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Tony Romo faces strange new reality as Cowboys' backup quarterback

ARLINGTON, Texas -- As he sat half-dressed at his locker putting on a pair of socks, Tony Romo's new reality became clear.

Ten feet to his right, a throng of reporters four or five deep listened intently to rookie running back Ezekiel Elliott's every word. Next to Elliott, a member of the Dallas Cowboys' public relations staff huddled with rookie quarterback Dak Prescott.

Another large group of reporters waited for wide receiver Dez Bryant, whose locker is adjacent to Romo's, encroaching on the former starting quarterback's space.

A couple of reporters waited for the NFL's highest-paid backup quarterback, one TV camera focused on him.

"Guys, I'm not talking," Romo said as he pulled on a pair of black Gucci loafers. "I appreciate it. Thanks."

Romo spoke briefly to tight end Gavin Escobar, hugged him and left the locker room through the trainer's room so he wouldn't have to face any more media. His cousin carried his duffel bag.

The Cowboys beat the Baltimore Ravens 27-17 on Sunday at AT&T Stadium. It was Romo's first game on the sideline as the backup quarterback. Five days earlier, he announced that Prescott had earned the right to be the Cowboys' starting quarterback.

Prescott showed why he has earned the job, passing for 301 yards and three touchdowns as the Cowboys rallied from a pair of early deficits to win their franchise-record ninth straight game.

A few minutes before the game started, Romo and Prescott played catch to warm up. During the game, Romo wore a headset so he could hear the plays, and he spoke to Prescott between series like he has always done.

"He was as helpful as he always is," said Prescott, "giving me feedback and telling me things we may need to do here and there. The only difference I guess is he was in a uniform. He's been a great help all year."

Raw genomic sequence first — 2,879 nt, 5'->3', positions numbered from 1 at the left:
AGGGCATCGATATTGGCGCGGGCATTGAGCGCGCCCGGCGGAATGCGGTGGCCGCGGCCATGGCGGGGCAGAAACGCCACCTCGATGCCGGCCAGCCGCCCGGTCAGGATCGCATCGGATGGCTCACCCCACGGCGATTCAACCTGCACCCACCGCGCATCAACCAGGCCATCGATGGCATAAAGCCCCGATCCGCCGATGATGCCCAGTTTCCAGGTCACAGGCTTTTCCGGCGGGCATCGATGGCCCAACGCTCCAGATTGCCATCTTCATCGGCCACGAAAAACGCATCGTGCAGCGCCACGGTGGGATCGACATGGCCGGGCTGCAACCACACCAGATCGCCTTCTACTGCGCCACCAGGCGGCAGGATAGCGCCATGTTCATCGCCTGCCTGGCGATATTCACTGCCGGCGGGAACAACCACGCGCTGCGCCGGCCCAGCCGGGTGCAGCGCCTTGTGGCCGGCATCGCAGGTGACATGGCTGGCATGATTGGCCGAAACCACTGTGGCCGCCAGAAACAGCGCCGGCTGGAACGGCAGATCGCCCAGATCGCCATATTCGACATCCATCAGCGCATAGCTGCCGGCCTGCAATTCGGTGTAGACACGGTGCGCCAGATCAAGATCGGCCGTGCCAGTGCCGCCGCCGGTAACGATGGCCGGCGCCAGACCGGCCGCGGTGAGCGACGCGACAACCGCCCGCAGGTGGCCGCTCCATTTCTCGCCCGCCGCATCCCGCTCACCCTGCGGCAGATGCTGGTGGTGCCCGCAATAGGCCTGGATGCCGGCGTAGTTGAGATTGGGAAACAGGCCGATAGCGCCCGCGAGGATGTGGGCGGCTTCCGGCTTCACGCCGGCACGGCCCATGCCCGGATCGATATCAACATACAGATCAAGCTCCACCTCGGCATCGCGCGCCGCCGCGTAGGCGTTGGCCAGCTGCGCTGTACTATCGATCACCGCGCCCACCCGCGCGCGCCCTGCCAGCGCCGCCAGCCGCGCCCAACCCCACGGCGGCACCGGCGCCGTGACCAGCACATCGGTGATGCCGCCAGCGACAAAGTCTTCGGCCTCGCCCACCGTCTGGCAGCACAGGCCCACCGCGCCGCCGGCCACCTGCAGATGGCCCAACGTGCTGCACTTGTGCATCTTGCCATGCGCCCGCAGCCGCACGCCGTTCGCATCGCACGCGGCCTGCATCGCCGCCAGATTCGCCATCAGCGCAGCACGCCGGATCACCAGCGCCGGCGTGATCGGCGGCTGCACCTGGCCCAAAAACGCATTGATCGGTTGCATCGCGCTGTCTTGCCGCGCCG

For a moment in the second quarter, it looked like Romo might have a chance to get in the game. As Prescott rolled right and threw a 3-yard touchdown pass to wide receiver Cole Beasley, Baltimore linebacker C.J. Mosley drove Prescott into the turf out of bounds.

Mosley was called for a personal foul, and Prescott was on the turf face first for several moments. Then he slowly got up, walked for a while, then jogged to the Cowboys' sideline.

Prescott led the Cowboys to points on each of their three drives in the second half.

As time expired, a smiling Romo turned and shook play-caller Scott Linehan's hand. He dapped up running back Lance Dunbar and walked through the congestion of players to shake Baltimore quarterback Joe Flacco's hand.

They exchanged pleasantries, and Romo headed to the locker room, slapping hands with a couple of fans as he walked into the bowels of the stadium.

"[Cowboys coach Jason] Garrett has done a good job of keeping us locked in about what we're supposed to do individually, and we focus on our job and not worry about what's going on around us and outside our locker room," Beasley said.

"We just keep grinding. It's next play, next minute. It's just live in the moment."

That's also a good way for Romo to deal with his new reality.